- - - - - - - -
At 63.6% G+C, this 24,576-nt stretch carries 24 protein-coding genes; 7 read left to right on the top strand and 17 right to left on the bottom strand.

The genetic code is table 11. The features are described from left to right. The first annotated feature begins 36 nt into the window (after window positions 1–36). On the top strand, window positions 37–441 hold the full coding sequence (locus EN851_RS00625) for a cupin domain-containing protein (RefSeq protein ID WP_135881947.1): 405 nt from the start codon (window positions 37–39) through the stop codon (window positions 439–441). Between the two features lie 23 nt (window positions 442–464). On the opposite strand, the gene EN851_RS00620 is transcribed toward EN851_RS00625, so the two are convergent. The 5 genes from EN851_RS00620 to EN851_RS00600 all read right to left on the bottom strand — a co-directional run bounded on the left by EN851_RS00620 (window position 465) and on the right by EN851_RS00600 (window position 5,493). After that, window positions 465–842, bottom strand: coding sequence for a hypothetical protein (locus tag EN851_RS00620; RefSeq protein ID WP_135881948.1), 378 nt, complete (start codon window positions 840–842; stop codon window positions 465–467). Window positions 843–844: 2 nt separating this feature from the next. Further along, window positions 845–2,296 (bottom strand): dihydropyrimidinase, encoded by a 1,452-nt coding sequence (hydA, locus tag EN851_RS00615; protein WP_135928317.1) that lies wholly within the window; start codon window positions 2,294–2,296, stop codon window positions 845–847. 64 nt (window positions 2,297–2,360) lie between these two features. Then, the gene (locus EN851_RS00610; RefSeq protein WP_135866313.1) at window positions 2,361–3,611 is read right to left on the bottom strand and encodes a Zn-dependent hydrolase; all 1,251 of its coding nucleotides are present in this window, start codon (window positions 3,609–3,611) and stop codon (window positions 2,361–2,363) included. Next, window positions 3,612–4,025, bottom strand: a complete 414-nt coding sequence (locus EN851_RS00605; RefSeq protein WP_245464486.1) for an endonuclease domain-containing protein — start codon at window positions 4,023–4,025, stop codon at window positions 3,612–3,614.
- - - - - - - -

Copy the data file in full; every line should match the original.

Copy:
At 63.6% G+C, this 24,576-nt stretch carries 24 protein-coding genes; 7 read left to right on the top strand and 17 right to left on the bottom strand.

The genetic code is table 11. The features are described from left to right. The first annotated feature begins 36 nt into the window (after window positions 1–36). On the top strand, window positions 37–441 hold the full coding sequence (locus EN851_RS00625) for a cupin domain-containing protein (RefSeq protein ID WP_135881947.1): 405 nt from the start codon (window positions 37–39) through the stop codon (window positions 439–441). Between the two features lie 23 nt (window positions 442–464). On the opposite strand, the gene EN851_RS00620 is transcribed toward EN851_RS00625, so the two are convergent. The 5 genes from EN851_RS00620 to EN851_RS00600 all read right to left on the bottom strand — a co-directional run bounded on the left by EN851_RS00620 (window position 465) and on the right by EN851_RS00600 (window position 5,493). After that, window positions 465–842, bottom strand: coding sequence for a hypothetical protein (locus tag EN851_RS00620; RefSeq protein ID WP_135881948.1), 378 nt, complete (start codon window positions 840–842; stop codon window positions 465–467). Window positions 843–844: 2 nt separating this feature from the next. Further along, window positions 845–2,296 (bottom strand): dihydropyrimidinase, encoded by a 1,452-nt coding sequence (hydA, locus tag EN851_RS00615; protein WP_135928317.1) that lies wholly within the window; start codon window positions 2,294–2,296, stop codon window positions 845–847. 64 nt (window positions 2,297–2,360) lie between these two features. Then, the gene (locus EN851_RS00610; RefSeq protein WP_135866313.1) at window positions 2,361–3,611 is read right to left on the bottom strand and encodes a Zn-dependent hydrolase; all 1,251 of its coding nucleotides are present in this window, start codon (window positions 3,609–3,611) and stop codon (window positions 2,361–2,363) included. Next, window positions 3,612–4,025, bottom strand: a complete 414-nt coding sequence (locus EN851_RS00605; RefSeq protein WP_245464486.1) for an endonuclease domain-containing protein — start codon at window positions 4,023–4,025, stop codon at window positions 3,612–3,614.